A federal judge has dismissed a lawsuit against two former Bear Stearns hedge fund managers, six years after their funds' collapse in the early days of the credit crisis.
U.S. District Judge Alison Nathan in Manhattan threw out Bank of America's lawsuit against Ralph Cioffi and Matthew Tannin, as well as another former Bear portfolio manager, Raymond McGarrigal, and JPMorgan Chase, which bought the failing Bear in 2008. BofA alleged that the defendants had misled them about the health of the hedge funds, with which it had entered into a $4 billion securitization deal known as a collateralized debt obligation-squared. BofA said it would have never had entered that arrangement if it new the truth.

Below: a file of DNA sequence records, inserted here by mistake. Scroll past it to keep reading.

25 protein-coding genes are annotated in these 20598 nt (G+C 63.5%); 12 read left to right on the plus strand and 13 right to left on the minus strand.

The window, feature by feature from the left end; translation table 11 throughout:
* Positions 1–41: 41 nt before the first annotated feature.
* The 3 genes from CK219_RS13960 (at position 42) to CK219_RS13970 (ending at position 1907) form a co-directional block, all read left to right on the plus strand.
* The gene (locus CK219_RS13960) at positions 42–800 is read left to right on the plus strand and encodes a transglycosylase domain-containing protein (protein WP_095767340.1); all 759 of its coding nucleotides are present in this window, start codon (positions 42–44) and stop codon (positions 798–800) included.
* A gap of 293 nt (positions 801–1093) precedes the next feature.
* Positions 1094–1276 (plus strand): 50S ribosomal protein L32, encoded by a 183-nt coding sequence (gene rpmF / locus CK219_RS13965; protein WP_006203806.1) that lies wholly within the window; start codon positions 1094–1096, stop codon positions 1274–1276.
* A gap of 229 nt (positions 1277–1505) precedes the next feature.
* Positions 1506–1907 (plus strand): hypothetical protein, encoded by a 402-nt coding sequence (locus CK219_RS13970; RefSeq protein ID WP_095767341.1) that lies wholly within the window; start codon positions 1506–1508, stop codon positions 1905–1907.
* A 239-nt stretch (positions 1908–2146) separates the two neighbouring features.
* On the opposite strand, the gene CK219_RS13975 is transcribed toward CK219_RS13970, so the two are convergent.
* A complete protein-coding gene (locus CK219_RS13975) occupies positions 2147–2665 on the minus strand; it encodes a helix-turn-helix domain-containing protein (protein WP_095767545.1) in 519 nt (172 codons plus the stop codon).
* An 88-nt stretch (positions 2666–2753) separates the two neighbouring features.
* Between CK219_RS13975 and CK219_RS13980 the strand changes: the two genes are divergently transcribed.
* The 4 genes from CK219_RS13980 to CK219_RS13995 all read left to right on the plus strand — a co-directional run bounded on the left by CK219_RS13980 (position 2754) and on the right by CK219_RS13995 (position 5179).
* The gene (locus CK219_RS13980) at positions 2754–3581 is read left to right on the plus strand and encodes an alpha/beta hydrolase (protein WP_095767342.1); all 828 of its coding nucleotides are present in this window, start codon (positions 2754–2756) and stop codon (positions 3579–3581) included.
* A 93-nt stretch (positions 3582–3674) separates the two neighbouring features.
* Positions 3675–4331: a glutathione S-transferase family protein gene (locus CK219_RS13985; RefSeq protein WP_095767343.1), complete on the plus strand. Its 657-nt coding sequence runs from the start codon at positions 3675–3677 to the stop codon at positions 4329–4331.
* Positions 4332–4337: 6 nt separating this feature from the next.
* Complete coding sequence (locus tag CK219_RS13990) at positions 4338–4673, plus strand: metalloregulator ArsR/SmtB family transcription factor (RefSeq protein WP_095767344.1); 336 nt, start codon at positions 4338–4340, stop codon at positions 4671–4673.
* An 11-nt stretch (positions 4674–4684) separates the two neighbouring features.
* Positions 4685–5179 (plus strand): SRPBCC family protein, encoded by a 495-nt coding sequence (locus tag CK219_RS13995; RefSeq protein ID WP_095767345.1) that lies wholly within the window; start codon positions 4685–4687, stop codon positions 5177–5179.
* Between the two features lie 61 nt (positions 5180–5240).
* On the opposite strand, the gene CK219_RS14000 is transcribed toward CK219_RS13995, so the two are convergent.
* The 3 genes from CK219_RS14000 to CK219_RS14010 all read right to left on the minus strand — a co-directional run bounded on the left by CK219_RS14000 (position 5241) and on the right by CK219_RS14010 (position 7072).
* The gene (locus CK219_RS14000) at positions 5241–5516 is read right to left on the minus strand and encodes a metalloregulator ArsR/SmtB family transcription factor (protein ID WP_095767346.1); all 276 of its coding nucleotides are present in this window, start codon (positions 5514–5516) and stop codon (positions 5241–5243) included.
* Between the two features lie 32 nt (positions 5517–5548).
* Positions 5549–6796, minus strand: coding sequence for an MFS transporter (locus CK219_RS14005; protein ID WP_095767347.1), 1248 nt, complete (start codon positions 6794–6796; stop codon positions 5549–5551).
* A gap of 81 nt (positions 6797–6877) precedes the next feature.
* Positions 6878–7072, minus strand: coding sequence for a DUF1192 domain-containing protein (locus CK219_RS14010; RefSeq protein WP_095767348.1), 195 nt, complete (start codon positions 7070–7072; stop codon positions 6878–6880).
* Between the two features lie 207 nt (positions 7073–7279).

Due to Cioffi and Tannin's lies, including about redemptions requests, BofA was socked with billions in losses when the funds imploded in 2007, it alleged. But Nathan ruled that the bank had not proven any damages tied to Cioffi and Tannin's conduct and that no rational jury would find for it on any counts. For good measure, Nathan called one of BofA's experts "inherently unreliable."
The dismissal is only the latest judicial victory for Cioffi and Tannin, two of the only people criminally charged in a case related to the financial crisis. The two men beat those fraud charges, and last year settled a Securities and Exchange Commission lawsuit for about $1 million, which the judge presiding over that case called "chump change."
The failure of the High-Grade Structured Credit Fund and a more highly-levered sister fund cost investors $1.6 billion and helped lead to Bear's own collapse. BofA had been seeking more than $2 billion.